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Groundwork: Green, mouth-puckering and fabulous


Gooseberry season at Green Spring Gardens in Northern Virginia. (Adrian Higgins/The Washington Post)

People who grew up in northern states or, as in my case, northern Europe, think of the gooseberry as a fruit with a lot of complexity. Not least the complexity of its nostalgic associations. Here was a fruit of childhood, branches laden with berries at eye level, but with a strongly acidic flavor that was decidedly better suited to the adult palate. Throw in the arm-ripping thorns, and behold a treat that is not remembered as warm and fuzzy to kids. It's also not a fruit seen much in commerce and rarely in gardens. I asked young colleagues if they liked it, and most hadn't even heard of it. Variably green, pinkish green or pink-red by variety, it is the size of a grape, a little rounder and marked by white veins.

Recipe Included

What really sets it apart, though, is its tartness. Pick one too green and it really is disagreeable. Pick one at its peak of flavor, and it is still sour, but in a sophisticated foodie kind of manner. It's the stuff of tarts, crumbles and fools. It's fabulous.

Like its cousins, the currants, the gooseberry is at its southern limit here, but grows well if given a little afternoon shade and set in native clay soil that is not prone to waterlogging. Before planting, enrich the soil with organic matter. A little light mulch will keep its roots moist and cool. Grown in our hot climate, however, it does attain a quality I have not seen before. It gets ripe. This is not a good thing. What you gain in sweetness, you lose in flavor and texture. Instead of the skin bursting with an acidic frisson in your mouth, it just collapses into a bland and mealy affair. Reaping gooseberries, thus, is a skill: Wait for the fruit to attain full size and show some hint of blushing, and you should be in gooseberry heaven.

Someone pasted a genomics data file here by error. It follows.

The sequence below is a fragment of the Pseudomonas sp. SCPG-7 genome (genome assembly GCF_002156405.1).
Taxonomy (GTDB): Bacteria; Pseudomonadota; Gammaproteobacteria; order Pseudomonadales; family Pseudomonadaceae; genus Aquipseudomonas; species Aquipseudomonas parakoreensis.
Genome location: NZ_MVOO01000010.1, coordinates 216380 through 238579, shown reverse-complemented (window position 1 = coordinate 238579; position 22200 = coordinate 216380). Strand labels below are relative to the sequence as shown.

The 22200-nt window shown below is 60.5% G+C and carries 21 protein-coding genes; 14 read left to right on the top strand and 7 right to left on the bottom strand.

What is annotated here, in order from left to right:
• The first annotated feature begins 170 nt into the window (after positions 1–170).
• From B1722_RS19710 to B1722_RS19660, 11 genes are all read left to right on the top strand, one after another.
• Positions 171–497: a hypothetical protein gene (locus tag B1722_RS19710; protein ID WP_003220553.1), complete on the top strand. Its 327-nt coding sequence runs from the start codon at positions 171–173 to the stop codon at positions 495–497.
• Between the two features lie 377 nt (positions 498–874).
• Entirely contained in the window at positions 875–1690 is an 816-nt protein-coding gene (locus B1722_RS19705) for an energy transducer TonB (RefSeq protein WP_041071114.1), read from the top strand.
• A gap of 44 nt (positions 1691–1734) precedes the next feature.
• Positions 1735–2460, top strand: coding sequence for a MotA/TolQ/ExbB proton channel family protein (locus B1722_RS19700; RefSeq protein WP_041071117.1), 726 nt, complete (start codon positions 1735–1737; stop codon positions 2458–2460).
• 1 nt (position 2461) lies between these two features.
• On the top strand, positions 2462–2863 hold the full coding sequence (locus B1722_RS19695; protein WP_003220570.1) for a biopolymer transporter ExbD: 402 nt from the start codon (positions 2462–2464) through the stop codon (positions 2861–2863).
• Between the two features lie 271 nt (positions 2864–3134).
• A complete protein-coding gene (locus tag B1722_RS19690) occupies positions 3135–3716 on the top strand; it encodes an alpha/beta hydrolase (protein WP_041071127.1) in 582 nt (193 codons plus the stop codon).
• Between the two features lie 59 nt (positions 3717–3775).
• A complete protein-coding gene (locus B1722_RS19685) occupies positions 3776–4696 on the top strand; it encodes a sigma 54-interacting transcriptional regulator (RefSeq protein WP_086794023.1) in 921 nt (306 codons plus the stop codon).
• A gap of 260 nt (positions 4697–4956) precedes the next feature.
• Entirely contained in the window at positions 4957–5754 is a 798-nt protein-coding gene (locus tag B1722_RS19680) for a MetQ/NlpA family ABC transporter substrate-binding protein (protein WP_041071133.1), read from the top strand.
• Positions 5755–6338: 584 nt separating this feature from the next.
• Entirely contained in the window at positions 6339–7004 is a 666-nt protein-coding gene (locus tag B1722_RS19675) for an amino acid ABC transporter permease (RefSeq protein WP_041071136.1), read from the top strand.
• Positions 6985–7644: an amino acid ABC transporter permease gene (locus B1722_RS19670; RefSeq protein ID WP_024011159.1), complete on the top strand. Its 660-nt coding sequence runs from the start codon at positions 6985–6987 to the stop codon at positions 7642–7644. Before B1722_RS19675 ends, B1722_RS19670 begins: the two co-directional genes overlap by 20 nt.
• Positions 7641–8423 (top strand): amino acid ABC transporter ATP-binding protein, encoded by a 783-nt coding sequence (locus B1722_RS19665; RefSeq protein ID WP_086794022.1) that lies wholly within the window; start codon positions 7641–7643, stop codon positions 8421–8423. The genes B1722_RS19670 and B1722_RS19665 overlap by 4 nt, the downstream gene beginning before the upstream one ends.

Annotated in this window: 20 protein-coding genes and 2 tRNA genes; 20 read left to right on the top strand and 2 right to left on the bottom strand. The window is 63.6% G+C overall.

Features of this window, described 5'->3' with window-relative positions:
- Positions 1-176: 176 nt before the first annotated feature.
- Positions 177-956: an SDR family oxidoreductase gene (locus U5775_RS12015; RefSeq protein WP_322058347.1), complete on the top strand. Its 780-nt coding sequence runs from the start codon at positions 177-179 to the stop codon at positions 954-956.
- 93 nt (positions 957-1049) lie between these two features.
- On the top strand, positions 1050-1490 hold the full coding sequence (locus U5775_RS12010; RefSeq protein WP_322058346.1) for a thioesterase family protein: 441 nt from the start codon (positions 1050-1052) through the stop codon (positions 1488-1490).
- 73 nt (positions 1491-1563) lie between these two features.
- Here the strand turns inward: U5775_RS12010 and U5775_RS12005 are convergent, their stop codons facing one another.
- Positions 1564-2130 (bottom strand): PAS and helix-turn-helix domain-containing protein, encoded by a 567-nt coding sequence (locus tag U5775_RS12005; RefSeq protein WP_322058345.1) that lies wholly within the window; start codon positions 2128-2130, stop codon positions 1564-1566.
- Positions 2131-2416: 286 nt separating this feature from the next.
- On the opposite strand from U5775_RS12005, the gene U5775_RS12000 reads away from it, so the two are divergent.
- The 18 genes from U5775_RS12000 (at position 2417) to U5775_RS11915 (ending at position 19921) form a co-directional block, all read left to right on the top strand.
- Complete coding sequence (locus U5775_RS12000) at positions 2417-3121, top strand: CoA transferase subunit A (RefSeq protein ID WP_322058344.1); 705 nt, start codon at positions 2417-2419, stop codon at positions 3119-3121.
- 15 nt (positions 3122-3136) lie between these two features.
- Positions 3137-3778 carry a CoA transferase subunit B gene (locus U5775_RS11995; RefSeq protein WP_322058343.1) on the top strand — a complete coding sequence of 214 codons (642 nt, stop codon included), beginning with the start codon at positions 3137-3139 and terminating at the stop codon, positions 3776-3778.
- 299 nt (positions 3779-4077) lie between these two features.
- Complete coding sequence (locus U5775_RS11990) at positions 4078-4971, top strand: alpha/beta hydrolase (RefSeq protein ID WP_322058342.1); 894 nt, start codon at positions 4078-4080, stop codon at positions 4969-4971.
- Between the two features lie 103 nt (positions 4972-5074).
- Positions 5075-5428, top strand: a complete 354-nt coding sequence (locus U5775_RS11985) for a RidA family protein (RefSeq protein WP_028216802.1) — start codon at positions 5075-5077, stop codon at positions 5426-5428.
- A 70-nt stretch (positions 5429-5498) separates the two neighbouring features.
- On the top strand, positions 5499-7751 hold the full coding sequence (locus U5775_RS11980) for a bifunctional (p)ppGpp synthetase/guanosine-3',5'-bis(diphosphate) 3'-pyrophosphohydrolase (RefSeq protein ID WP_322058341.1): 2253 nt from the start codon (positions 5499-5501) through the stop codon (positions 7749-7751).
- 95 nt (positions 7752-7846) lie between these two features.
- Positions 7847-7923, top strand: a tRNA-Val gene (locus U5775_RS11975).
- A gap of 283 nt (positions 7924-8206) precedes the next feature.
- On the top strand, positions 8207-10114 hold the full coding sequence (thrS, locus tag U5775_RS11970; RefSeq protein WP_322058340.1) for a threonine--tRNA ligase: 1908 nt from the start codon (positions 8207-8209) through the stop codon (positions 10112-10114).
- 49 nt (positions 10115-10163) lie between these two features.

Gooseberry Invicta: thorny but a good bet for hot, humid Washington. (Adrian Higgins/The Washington Post)

At Green Spring Gardens near Alexandria, a variety named Invicta is an early gooseberry coming into its peak season. It has really wicked thorns, but offers a delicious and plump fruit. This plant is just 2 years old from a slip and is now 3 feet high but almost 6 feet across. It blooms on year old wood, and is thus yielding a fair harvest for the first time.

If you read about pruning gooseberry, you can get confused quickly with lots of esoteric information about cordons and the like. All you have to remember is to treat a gooseberry bush like a raspberry patch. In late winter, thin out the suckering canes, tip back the previous year's growth, and remove the oldest, woodiest canes. You want to keep the plant open and airy to get light to the fruit and minimize problems with powdery mildew.
It pays to get varieties that are resistant to mildew and bred for heat tolerance. In addition to Invicta, look for Glendale, Poorman, Captivator, Whitesmith and Hinnonmakis Red.


Spring-planted cabbages are heading well in June. (Adrian Higgins/The Washington Post)